Invest in Your Kid’s Name:

One of the best ways to capitalize on your long-term capital tax gains is that you can use investments in your adult child’s name to take advantage of their separate tax exemption units.

  • Separate Tax Exemptions: Earnings of individuals over 18 are not clubbed with their parent’s income.
  • Basic Exemption: Each adult child has a basic exemption limit of Rs 2.5 lakh.
  • ELSS Benefits: If they invest in Equity Linked Savings Schemes (ELSS), they can also get tax benefits under Section 80C of the Income Tax Act.

Example: If your child is 18 or older, you can invest in their name. Their earnings up to Rs 2.5 lakh are exempt from tax, and any gains will not be added to your income. Additionally, they can benefit from tax exemptions if they invest in ELSS.

Final Thoughts

So, there you have it! Remember that holding your mutual fund schemes for a longer duration can optimize their tax efficiency. Long-term capital gains on mutual funds are subject to significantly lower tax rates compared to short-term capital gains. Planning for your mutual fund investments with a long-term perspective can provide you with various tax benefits.

Frequently Asked Questions

Listed below are the frequently asked questions related to the taxation of mutual fund’s long-term capital funds.

Yes, if you invest in Equity Linked Saving Schemes (ELSS) under Section 80C of the Income Tax Act, you can get a tax deduction of up to Rs. 1.5 lakh. This can save you around Rs. 46,800 in taxes each year. Remember, ELSS has a minimum lock-in period of three years.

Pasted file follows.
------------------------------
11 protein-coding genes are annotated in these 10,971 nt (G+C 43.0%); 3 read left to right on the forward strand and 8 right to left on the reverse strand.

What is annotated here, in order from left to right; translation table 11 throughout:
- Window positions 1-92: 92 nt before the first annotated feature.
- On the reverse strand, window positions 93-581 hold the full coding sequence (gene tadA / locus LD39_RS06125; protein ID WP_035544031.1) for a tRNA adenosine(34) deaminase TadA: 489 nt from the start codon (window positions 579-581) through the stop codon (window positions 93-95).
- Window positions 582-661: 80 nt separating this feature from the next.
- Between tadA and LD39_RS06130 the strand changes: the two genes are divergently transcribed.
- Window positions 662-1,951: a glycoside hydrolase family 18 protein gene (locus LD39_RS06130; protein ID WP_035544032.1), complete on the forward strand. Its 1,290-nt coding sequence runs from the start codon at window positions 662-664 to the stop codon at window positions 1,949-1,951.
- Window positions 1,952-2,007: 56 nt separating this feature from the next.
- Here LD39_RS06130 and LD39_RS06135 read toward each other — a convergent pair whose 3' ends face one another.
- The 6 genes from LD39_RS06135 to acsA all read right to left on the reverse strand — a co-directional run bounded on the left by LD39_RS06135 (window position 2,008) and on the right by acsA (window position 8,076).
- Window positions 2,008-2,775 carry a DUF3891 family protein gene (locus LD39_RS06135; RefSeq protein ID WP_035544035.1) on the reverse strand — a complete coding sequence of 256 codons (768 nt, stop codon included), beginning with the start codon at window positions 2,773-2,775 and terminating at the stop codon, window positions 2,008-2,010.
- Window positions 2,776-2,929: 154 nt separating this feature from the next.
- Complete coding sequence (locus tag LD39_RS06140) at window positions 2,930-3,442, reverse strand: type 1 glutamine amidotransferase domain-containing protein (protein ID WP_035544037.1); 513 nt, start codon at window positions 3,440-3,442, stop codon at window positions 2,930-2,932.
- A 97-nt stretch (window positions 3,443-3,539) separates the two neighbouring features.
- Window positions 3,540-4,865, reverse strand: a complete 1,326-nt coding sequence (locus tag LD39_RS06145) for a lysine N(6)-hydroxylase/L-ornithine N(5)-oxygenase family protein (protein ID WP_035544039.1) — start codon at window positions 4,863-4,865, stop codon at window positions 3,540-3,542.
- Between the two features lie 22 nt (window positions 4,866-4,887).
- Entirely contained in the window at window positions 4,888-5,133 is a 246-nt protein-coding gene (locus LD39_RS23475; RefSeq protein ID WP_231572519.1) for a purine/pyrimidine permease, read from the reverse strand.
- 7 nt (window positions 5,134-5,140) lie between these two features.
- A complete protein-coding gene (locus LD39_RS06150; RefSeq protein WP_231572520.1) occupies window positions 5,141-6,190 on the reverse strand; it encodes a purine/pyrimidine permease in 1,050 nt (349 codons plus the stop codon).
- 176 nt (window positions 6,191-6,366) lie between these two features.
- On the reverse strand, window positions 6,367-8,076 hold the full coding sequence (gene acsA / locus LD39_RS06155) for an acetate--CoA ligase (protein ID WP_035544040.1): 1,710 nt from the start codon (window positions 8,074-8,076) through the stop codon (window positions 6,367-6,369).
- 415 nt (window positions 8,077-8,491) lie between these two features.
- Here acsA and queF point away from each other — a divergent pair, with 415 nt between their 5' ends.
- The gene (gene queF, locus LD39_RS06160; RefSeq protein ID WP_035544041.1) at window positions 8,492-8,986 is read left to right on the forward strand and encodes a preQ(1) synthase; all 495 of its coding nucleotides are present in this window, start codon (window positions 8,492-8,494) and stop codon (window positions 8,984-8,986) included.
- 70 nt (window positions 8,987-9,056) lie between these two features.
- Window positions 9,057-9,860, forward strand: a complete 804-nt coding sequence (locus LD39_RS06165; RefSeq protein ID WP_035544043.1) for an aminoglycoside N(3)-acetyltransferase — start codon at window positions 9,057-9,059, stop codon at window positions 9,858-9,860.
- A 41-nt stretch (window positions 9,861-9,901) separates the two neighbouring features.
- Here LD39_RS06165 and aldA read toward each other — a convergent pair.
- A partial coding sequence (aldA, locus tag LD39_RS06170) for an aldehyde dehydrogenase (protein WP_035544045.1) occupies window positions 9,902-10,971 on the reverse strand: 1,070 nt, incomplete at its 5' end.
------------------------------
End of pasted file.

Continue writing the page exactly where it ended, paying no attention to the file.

Section 54EA provides an exemption from capital gains tax if you transfer a long-term capital asset before April 1, 2000, and invest the proceeds in specified bonds or shares within six months of the transfer.

No, you only pay taxes on mutual funds when you sell or redeem the units. However, any dividend income from mutual funds is added to your total income for the financial year and may be taxable if your income exceeds the taxable limit.

Yes, you need to pay tax on mutual funds if you earn dividends or realize capital gains in a financial year. You don’t owe any taxes if you haven’t sold the units or received dividends. Taxes are only due when you book your gains.

No, senior citizens are exempt from paying short-term capital gains tax if the 15% rate is not changed. Additionally, under Section 80L, they can get an exemption on interest income up to Rs. 12,000 per year.